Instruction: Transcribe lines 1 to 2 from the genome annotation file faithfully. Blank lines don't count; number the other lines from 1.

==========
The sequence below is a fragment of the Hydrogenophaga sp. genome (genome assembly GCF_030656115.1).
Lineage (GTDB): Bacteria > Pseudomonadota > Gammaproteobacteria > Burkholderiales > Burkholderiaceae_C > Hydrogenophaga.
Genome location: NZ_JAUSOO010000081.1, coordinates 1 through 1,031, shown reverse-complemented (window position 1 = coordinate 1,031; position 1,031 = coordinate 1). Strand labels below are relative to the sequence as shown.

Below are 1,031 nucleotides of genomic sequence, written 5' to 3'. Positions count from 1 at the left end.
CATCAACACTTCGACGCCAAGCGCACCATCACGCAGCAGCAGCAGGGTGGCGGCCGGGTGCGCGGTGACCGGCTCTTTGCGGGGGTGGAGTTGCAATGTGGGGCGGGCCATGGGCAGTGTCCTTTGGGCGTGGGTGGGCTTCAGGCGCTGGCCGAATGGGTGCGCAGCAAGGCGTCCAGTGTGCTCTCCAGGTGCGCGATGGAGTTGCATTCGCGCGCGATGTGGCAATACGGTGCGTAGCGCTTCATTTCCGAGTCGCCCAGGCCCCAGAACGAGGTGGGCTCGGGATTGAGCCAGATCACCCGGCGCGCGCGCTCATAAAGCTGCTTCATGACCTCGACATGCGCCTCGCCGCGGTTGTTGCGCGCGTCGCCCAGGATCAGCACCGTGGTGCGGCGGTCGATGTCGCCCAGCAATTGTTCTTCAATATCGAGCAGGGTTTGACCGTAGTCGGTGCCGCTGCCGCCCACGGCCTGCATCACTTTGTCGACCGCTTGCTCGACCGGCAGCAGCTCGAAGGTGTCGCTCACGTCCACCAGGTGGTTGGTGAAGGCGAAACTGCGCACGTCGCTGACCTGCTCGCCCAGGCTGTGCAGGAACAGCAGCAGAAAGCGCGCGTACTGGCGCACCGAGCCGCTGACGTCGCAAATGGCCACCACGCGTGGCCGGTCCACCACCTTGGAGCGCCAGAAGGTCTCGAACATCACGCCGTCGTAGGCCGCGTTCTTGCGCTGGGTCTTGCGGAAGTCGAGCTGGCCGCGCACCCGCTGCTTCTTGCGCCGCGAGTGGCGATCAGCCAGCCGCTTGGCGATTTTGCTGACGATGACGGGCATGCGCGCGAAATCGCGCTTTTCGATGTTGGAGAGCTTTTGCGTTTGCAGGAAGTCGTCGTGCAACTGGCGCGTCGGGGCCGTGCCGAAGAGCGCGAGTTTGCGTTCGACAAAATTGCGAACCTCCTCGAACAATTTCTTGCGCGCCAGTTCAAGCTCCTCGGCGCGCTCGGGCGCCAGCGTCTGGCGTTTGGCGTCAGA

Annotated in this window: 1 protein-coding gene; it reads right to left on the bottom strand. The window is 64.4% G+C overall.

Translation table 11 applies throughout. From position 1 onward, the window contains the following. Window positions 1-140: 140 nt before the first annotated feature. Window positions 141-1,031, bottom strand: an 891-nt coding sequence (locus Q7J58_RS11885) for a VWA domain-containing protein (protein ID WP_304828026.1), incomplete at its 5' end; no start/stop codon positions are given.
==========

The sequence below is a fragment of the Hydrogenophaga sp. genome (genome assembly GCF_030656115.1).
Lineage (GTDB): Bacteria > Pseudomonadota > Gammaproteobacteria > Burkholderiales > Burkholderiaceae_C > Hydrogenophaga.